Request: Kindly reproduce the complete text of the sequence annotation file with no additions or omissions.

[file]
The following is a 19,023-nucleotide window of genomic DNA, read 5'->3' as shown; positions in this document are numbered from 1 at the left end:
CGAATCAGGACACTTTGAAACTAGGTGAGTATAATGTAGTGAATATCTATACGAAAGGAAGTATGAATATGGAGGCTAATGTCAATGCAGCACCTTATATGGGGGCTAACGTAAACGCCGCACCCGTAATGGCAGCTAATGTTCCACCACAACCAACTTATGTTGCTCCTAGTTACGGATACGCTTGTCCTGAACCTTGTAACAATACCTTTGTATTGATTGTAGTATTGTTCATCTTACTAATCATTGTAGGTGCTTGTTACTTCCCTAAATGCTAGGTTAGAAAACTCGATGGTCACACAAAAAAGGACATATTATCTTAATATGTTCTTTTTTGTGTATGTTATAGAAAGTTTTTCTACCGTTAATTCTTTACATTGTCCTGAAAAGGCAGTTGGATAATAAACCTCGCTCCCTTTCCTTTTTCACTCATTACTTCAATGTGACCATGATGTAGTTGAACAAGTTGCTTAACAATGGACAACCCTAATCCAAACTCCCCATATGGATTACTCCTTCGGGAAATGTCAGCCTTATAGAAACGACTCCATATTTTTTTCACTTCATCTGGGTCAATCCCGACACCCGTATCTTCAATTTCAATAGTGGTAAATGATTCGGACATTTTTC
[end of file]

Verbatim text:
The following is a 19,023-nucleotide window of genomic DNA, read 5'->3' as shown; positions in this document are numbered from 1 at the left end:
CGAATCAGGACACTTTGAAACTAGGTGAGTATAATGTAGTGAATATCTATACGAAAGGAAGTATGAATATGGAGGCTAATGTCAATGCAGCACCTTATATGGGGGCTAACGTAAACGCCGCACCCGTAATGGCAGCTAATGTTCCACCACAACCAACTTATGTTGCTCCTAGTTACGGATACGCTTGTCCTGAACCTTGTAACAATACCTTTGTATTGATTGTAGTATTGTTCATCTTACTAATCATTGTAGGTGCTTGTTACTTCCCTAAATGCTAGGTTAGAAAACTCGATGGTCACACAAAAAAGGACATATTATCTTAATATGTTCTTTTTTGTGTATGTTATAGAAAGTTTTTCTACCGTTAATTCTTTACATTGTCCTGAAAAGGCAGTTGGATAATAAACCTCGCTCCCTTTCCTTTTTCACTCATTACTTCAATGTGACCATGATGTAGTTGAACAAGTTGCTTAACAATGGACAACCCTAATCCAAACTCCCCATATGGATTACTCCTTCGGGAAATGTCAGCCTTATAGAAACGACTCCATATTTTTTTCACTTCATCTGGGTCAATCCCGACACCCGTATCTTCAATTTCAATAGTGGTAAATGATTCGGACATTTTTC